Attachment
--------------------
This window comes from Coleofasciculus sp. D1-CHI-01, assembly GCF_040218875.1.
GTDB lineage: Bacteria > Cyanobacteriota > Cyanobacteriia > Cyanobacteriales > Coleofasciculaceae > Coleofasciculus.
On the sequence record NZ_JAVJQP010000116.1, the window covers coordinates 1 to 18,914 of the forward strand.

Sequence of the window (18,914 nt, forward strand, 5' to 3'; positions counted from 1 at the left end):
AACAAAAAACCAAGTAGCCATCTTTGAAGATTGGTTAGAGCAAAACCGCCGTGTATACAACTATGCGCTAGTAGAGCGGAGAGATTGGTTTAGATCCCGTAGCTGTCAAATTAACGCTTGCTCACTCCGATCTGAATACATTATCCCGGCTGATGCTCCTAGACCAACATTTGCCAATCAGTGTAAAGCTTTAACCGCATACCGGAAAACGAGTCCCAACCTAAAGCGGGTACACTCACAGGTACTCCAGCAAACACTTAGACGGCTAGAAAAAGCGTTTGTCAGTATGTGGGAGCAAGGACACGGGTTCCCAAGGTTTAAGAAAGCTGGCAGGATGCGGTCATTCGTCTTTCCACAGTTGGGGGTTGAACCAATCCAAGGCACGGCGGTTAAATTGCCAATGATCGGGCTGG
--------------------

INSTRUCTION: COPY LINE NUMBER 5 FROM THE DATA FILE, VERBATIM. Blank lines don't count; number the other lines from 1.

AACAAAAAACCAAGTAGCCATCTTTGAAGATTGGTTAGAGCAAAACCGCCGTGTATACAACTATGCGCTAGTAGAGCGGAGAGATTGGTTTAGATCCCGTAGCTGTCAAATTAACGCTTGCTCACTCCGATCTGAATACATTATCCCGGCTGATGCTCCTAGACCAACATTTGCCAATCAGTGTAAAGCTTTAACCGCATACCGGAAAACGAGTCCCAACCTAAAGCGGGTACACTCACAGGTACTCCAGCAAACACTTAGACGGCTAGAAAAAGCGTTTGTCAGTATGTGGGAGCAAGGACACGGGTTCCCAAGGTTTAAGAAAGCTGGCAGGATGCGGTCATTCGTCTTTCCACAGTTGGGGGTTGAACCAATCCAAGGCACGGCGGTTAAATTGCCAATGATCGGGCTGG